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Smoke Signals: From 'barbracot' to big business

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I wonder what the Taino Indians of the 15th century would make of the thing we call a barbecue.

The Taino inhabited what was the Caribbean island of Hispaniola, now the Dominican Republic and Haiti. When Columbus and other early European explorers stumbled upon their New World, they found the Taino cooking fish and meat on a frame of green sticks on wooden legs over an open fire. The Taino called the contraption a barbracot. The Spanish gave the word a phonetic twist, barbacoa, and the English did the same, barbecue.

That is the most generally accepted of the several origin theories for American barbecue.
The notion that the word “barbecue” originates from the French barbe a queue, meaning “from beard to tail,” to describe the cooking of a whole pig, is largely discounted. Another theory, that barbecue was a form of cannibalism practiced by the Carib Indians, is considered at best a misunderstanding by the Europeans and at worst a deliberate falsehood intended to scare rivals away.

The one thing not in doubt is the Taino use of the wooden frame to smoke and grill their catch. That simple frame and practice has led to today’s cultural phenomenon.

Google the word “barbecue” and you get, “About 28,700,000 results.” (I love the “about,” as if the true number is incalculable.) Barbecue has become not just big business, but huge, pawning scores of best-selling cookbooks, a multitude of grilling/smoking classes, and countless cookoffs. The once-lowly food now has its own reality-TV show, TLC’s “BBQ Pitmasters,” which begins its second season on Aug. 10 with Art Smith, chef/owner of Washington’s Art and Soul restaurant, as one of the three judges.

The Memphis in May barbecue contest, one of the country’s most prestigious cook-offs, began with 20 teams cooking on old barrel-type smokers, without fireboxes. This year, there were 248 teams, and most of the cookers were architectural marvels.

The Kansas City Barbecue Society, a sanctioning body that provides rules for judging barbecue cookoffs, has gone from overseeing three contests when founded 24 years ago to 325 today. “Barbecue now is what Nascar was in the ‘50s,” KCBS executive director Carolyn Wells says.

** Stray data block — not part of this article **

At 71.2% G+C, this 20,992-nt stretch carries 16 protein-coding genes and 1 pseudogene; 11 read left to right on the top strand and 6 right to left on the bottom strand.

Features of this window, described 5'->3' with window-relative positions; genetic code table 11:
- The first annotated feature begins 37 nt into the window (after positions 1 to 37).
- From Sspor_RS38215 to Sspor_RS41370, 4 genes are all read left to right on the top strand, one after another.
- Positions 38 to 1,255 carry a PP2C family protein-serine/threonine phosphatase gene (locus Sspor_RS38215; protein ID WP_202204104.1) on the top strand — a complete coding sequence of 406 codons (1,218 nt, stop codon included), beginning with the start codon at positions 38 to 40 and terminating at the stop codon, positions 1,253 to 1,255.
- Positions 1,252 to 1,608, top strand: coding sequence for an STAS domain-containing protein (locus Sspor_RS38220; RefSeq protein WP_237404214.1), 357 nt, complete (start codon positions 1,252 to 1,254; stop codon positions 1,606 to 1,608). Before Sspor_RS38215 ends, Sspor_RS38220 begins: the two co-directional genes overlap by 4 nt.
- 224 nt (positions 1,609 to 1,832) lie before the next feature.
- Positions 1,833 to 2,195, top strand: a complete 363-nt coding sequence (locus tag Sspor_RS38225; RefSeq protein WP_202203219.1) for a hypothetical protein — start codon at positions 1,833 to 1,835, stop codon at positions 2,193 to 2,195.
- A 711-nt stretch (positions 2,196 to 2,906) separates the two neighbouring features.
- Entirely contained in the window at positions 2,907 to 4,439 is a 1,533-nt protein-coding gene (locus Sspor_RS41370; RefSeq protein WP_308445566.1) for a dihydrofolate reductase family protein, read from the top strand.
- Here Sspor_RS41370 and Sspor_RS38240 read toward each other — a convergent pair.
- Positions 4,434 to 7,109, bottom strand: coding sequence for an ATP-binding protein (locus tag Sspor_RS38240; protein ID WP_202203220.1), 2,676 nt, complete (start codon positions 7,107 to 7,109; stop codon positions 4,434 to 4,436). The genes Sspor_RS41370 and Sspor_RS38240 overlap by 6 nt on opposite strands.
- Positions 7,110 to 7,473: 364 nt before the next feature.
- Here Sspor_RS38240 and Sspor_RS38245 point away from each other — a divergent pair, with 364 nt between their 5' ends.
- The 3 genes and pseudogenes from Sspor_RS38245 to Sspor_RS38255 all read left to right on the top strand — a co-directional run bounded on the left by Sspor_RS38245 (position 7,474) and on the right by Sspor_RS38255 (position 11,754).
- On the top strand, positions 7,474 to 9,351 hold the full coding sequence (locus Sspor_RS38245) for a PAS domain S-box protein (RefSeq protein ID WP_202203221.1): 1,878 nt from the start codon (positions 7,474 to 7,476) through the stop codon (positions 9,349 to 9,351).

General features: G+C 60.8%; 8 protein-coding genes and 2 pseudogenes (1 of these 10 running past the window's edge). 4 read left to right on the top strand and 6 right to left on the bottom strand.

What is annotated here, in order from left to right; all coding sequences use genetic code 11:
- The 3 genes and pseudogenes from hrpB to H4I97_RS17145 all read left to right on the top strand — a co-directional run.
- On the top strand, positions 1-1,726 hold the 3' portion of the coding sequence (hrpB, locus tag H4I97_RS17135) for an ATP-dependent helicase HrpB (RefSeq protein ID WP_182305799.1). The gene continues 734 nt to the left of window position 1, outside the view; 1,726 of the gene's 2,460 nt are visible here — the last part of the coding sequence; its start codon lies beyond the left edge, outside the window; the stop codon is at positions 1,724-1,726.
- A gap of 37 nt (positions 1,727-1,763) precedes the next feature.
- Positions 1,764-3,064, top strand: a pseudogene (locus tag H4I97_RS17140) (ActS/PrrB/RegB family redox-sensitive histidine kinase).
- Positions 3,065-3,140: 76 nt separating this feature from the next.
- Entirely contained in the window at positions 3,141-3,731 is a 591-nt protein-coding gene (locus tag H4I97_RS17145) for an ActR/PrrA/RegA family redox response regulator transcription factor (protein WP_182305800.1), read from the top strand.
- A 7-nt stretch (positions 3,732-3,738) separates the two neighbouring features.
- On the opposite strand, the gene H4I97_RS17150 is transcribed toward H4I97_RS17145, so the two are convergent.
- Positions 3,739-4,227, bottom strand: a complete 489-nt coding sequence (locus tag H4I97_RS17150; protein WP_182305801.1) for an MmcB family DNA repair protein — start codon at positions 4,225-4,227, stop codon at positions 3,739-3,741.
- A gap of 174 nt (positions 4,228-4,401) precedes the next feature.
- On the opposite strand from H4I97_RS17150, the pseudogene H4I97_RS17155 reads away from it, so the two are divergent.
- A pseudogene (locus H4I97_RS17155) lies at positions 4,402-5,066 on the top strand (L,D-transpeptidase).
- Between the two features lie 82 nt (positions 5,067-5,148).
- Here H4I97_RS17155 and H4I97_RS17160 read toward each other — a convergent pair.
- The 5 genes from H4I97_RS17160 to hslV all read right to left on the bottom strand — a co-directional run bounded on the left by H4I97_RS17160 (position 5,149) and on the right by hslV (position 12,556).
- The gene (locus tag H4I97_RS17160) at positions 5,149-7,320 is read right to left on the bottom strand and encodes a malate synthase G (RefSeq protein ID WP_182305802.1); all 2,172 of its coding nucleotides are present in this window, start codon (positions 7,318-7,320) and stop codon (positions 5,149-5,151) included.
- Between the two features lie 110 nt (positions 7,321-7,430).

But whereas only a few hundred people are truly capable of driving a car at some 200 miles per hour, millions can cook barbecue. Over the weekend, I talked to a Wall Street investor who has three smokers on his penthouse balcony in Manhattan.

The slow-food movement and the search for authenticity in modern life, along with more than a dash of marketing and technological advancement in smoker design, has led to what might be called the gentrification of barbecue.

What started out as a fire in a hole in the ground that smoked some meat on a patchwork of green branches is now a smoker made of quarter-inch steel with a huge adjustable-vent firebox, complete with its own grill, and a cooking chamber modified with baffles to direct the air and a reverse-flow chimney. And that isn’t to say anything of the wood-burning gas oven or the wood-smoking electric cooker.

My new monthly column and weekly blog will give you the lowdown on where barbecue has been and where it is going. It will provide recipes, tips, practical advice and, at the same time, examine the political, economic and cultural aspects of what is the sport, art and cuisine known as barbecue.

For next week’s blog post, I’ll do a q/a. If you have questions about today’s story about rigs, write them in the comments below and come back next week for some answers. Till then, happy smokin’.

-- Jim Shahin

By The Food Section  |  July 21, 2010; 10:00 AM ET
Categories:  Smoke Signals  | Tags: Jim Shahin, barbecue  
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Comments

You failed to mention pirates of the Caribbean in reference to brabe. They were called buccaneers.

Google it.

Posted by: sheepherder | July 21, 2010 10:32 AM | Report abuse

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